Set inversion

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In mathematics, set inversion is the problem of characterizing the preimage X of a set Y by a function f, i.e., X = f−1(Y) = {xRn | f(x) ∈ Y}. It can also be viewed as the problem of describing the solution set of the quantified constraint "∃ y . [f(x)=y ∧ Y(y)]", where Y(y) is a constraint, for example, an inequality, describing the set Y.

In most applications, f is a function from Rn to Rp and the set Y is a box of Rp (i.e. a Cartesian product of p intervals of R).

When f is nonlinear the set inversion problem can be solved [1] using interval analysis combined with a branch-and-bound algorithm. [2]

The main idea consists in building a paving of Rp made with non-overlapping boxes. For each box [x], we perform the following tests:

  1. if f([x]) ⊂ Y we conclude that [x] ⊂ X;
  2. if f([x]) ∩ Y = ∅ we conclude that [x] ∩ X = ∅;
  3. Otherwise, the box [x] the box is bisected except if its width is smaller than a given precision.

To check the two first tests, we need an interval extension (or an inclusion function) [f] for f. Classified boxes are stored into subpavings, i.e., union of non overlapping boxes. The algorithm can be made more efficient by replacing the inclusion tests by contractors.


The set X = f−1([4,9]) where f(x1, x2) = x12 + x22 is represented on the figure. For instance, since [-2,1]2+[4,5]2=[0,4]+[16,25]=[16,29] does not intersect the interval [4,9], we conclude that the box [-2,1]×[4,5] is outside X. Since [-1,1]2+[2,√5]2=[0,1]+[4,5]=[4,6] is inside [4,9], we conclude that the whole box [-1,1]×[2,√5] is inside X.

A ring defined as a set inversion problem


Set inversion is mainly used for path planning, for nonlinear parameter set estimation [3] [4] , for localization [5] [6] or for the characterization of stability domains of linear dynamical systems. [7] .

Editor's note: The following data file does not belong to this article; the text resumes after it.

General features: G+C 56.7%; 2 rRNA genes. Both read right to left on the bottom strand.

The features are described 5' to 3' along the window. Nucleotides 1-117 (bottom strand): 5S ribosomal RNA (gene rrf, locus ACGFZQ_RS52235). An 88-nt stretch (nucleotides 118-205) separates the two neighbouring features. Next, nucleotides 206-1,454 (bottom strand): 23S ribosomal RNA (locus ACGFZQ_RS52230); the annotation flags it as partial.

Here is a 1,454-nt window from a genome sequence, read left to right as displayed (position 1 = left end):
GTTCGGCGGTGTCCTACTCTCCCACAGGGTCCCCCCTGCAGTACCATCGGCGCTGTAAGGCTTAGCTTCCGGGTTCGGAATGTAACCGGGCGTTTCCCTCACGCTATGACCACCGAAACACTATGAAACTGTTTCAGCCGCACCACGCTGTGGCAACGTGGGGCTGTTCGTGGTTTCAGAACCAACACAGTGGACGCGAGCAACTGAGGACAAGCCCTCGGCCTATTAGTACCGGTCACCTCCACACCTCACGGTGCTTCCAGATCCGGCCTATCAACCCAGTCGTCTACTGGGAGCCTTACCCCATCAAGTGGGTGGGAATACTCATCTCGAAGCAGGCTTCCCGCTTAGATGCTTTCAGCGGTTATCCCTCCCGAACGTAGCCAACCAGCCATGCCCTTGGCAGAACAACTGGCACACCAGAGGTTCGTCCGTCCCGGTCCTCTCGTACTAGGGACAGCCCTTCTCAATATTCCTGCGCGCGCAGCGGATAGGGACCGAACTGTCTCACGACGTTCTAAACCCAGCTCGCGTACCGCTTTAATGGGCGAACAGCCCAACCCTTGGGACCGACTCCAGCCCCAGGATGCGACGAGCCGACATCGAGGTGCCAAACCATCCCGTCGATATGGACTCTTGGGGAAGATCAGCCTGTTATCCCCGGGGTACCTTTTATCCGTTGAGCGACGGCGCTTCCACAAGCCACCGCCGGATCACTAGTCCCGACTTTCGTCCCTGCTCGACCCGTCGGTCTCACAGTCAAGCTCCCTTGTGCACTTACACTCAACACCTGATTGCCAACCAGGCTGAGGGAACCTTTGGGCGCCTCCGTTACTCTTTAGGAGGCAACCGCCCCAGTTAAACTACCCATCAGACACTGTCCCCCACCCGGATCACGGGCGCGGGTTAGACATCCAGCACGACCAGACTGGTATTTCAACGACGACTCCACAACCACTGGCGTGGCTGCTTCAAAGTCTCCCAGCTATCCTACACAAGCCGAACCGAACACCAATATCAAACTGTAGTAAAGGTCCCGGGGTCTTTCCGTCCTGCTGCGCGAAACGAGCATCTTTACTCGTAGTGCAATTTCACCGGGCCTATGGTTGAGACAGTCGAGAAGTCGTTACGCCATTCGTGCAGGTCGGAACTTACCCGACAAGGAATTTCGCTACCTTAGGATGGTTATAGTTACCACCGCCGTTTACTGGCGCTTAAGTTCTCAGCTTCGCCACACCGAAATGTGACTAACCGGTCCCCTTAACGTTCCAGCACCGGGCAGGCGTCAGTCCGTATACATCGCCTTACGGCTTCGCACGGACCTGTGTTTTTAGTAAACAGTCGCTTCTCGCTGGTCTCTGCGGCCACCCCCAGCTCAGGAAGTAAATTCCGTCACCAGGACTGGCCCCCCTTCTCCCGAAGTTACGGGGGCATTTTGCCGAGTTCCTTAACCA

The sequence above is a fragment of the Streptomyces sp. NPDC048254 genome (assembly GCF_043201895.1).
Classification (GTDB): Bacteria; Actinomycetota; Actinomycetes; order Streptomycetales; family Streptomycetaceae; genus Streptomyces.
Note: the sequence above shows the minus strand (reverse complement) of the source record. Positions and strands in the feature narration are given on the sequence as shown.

1. ^ Jaulin, L.; Walter, E. (1993). "Set inversion via interval analysis for nonlinear bounded-error estimation" (PDF). Automatica. 29 (4). 
  2. ^ Jaulin, L.; Kieffer, M.; Didrit, O.; Walter, E. (2001). Applied Interval Analysis. Berlin: Springer. ISBN 1-85233-219-0. 
  3. ^ Jaulin, L.; Godet, J.L; Walter, E.; Elliasmine, A.; Leduff, Y. (1997). "Light scattering data analysis via set inversion" (PDF). Journal of Physics A: Mathematical and General. 30: 7733–7738. doi:10.1088/0305-4470/30/22/012. 
  4. ^ Braems, I.; Berthier, F.; Jaulin, L.; Kieffer, M.; Walter, E. (2001). "Guaranteed Estimation of Electrochemical Parameters by Set Inversion Using Interval Analysis" (PDF). Journal of Electroanalytical Chemistry. 495 (1). 
  5. ^ Colle, E.; Galerne, S. (2013). "Mobile robot localization by multiangulation using set inversion". Robotics and Autonomous Systems. 66 (1). 
  6. ^ Drevelle, V.; Bonnifait, Ph. (2011). "A set-membership approach for high integrity height-aided satellite positioning". GPS Solutions. 15 (4). 
  7. ^ Walter, E.; Jaulin, L. (1994). "Guaranteed characterization of stability domains via set inversion" (PDF). IEEE Trans. on Autom. Control. 39 (4).